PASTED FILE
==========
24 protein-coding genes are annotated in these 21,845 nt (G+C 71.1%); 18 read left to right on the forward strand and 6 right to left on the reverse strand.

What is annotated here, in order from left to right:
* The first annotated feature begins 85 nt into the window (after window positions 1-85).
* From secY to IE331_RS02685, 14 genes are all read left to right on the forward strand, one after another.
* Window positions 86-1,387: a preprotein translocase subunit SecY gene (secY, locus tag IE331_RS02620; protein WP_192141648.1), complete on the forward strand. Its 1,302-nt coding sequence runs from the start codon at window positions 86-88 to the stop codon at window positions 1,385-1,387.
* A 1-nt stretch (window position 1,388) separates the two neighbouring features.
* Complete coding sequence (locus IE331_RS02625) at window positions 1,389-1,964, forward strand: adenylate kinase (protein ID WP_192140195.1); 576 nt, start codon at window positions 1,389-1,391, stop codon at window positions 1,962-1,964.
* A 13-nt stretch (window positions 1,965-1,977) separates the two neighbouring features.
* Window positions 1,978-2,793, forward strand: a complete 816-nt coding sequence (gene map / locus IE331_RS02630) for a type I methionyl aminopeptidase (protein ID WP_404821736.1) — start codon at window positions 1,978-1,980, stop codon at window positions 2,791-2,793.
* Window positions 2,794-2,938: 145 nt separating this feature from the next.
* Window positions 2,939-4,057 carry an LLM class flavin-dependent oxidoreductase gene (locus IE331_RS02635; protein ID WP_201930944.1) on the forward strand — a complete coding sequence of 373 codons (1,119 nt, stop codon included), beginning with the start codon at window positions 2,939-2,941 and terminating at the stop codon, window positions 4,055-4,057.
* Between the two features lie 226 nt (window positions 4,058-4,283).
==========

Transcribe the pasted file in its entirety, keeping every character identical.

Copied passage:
24 protein-coding genes are annotated in these 21,845 nt (G+C 71.1%); 18 read left to right on the forward strand and 6 right to left on the reverse strand.

What is annotated here, in order from left to right:
* The first annotated feature begins 85 nt into the window (after window positions 1-85).
* From secY to IE331_RS02685, 14 genes are all read left to right on the forward strand, one after another.
* Window positions 86-1,387: a preprotein translocase subunit SecY gene (secY, locus tag IE331_RS02620; protein WP_192141648.1), complete on the forward strand. Its 1,302-nt coding sequence runs from the start codon at window positions 86-88 to the stop codon at window positions 1,385-1,387.
* A 1-nt stretch (window position 1,388) separates the two neighbouring features.
* Complete coding sequence (locus IE331_RS02625) at window positions 1,389-1,964, forward strand: adenylate kinase (protein ID WP_192140195.1); 576 nt, start codon at window positions 1,389-1,391, stop codon at window positions 1,962-1,964.
* A 13-nt stretch (window positions 1,965-1,977) separates the two neighbouring features.
* Window positions 1,978-2,793, forward strand: a complete 816-nt coding sequence (gene map / locus IE331_RS02630) for a type I methionyl aminopeptidase (protein ID WP_404821736.1) — start codon at window positions 1,978-1,980, stop codon at window positions 2,791-2,793.
* Window positions 2,794-2,938: 145 nt separating this feature from the next.
* Window positions 2,939-4,057 carry an LLM class flavin-dependent oxidoreductase gene (locus IE331_RS02635; protein ID WP_201930944.1) on the forward strand — a complete coding sequence of 373 codons (1,119 nt, stop codon included), beginning with the start codon at window positions 2,939-2,941 and terminating at the stop codon, window positions 4,055-4,057.
* Between the two features lie 226 nt (window positions 4,058-4,283).